Canadian Hemlock (Tsuga canadensis)
|Common Name||Latin Name||Plant Family|
Yields a resin similar to Abies balsamea, it is gathered by incisions in the trunk or by boiling the wood[46, 61, 64].
A pitch (called hemlock pitch), is obtained by distillation of the young branches. ‘Oil of Hemlock’ is distilled from the young branches according to another report.
The bark contains 8 – 14% tannin[46, 171, 223]. The inner bark is used according to one report.
The inner bark has been used in making baskets.
A red to brown dye is obtained from the bark[21, 46, 257]. A red dye is obtained from the inner bark according to another report. A little rock dust has been added to act as a mordant when boiling the bark.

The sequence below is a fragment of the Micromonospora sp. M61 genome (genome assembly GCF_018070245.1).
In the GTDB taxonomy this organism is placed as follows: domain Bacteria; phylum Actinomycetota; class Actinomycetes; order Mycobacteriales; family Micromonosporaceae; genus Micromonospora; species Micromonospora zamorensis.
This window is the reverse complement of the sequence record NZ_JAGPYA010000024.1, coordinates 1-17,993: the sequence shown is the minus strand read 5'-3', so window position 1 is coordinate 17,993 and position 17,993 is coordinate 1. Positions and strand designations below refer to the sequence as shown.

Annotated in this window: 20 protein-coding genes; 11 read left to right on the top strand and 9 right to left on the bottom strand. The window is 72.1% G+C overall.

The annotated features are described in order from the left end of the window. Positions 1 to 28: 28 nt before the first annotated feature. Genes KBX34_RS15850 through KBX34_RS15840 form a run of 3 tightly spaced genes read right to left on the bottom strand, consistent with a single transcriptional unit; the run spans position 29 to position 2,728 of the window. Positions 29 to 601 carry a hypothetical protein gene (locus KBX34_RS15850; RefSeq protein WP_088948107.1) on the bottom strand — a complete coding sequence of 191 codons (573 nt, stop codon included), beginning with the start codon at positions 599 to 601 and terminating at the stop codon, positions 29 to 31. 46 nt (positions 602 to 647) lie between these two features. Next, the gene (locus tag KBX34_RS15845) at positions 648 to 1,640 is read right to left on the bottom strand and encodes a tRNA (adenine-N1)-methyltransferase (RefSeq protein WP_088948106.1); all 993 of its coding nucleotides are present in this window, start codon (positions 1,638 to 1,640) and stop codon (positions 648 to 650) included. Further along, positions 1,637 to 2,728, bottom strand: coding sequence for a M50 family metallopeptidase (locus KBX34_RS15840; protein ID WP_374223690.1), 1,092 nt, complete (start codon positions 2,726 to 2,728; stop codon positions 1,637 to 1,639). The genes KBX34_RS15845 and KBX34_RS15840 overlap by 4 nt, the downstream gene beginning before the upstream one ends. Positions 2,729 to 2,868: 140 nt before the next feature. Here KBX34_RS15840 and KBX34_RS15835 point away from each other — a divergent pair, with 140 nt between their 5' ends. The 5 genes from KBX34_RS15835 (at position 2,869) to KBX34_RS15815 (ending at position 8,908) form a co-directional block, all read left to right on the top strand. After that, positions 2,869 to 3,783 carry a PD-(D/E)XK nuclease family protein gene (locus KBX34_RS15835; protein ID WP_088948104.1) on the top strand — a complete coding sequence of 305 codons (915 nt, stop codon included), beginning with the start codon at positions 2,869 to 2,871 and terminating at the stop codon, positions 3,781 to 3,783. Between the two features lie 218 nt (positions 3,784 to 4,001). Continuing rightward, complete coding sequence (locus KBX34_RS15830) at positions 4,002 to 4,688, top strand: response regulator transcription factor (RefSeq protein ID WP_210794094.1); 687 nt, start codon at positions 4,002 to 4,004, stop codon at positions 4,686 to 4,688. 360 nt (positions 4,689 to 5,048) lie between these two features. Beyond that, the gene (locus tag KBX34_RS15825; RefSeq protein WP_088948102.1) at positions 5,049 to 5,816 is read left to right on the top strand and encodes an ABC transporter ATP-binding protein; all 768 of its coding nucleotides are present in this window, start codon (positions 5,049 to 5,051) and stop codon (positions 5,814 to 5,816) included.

The boiled bark has been used to make a wash to clean rust off iron and steel, and to prevent further rusting.
Tolerant of light trimming, plants can be grown as a hedge. This species does not make a good hedge in Britain.
Some cultivars can be grown as a ground cover when planted about 1 metre apart each way. ‘Pendula’ is slow-growing but makes a very good cover.
Wood – coarse-grained, light, soft, not strong, brittle, not durable outdoors[21, 46, 61, 82, 171, 229]. Difficult to work because it splits easily. The wood weighs 26lb per cubic foot. The trees do not self-prune and so the wood contains numerous remarkably hard knots that can quickly dull the blade of an axe. A coarse lumber, it is used occasionally for the outside of buildings[21, 46, 61, 82, 171, 229]. It should be used with caution as a fuel for outdoor fires because it can project embers and burning wood several metres from the fire.
Cultivation & Habitat
Become ungovernable, break the chains of the matrix; grow and forage your own food and medicine.
*None of the information on this website qualifies as professional medical advice. Take only what resonates with your heart and use your own personal responsibility for what’s best for you. For more information [brackets] , see bibliography.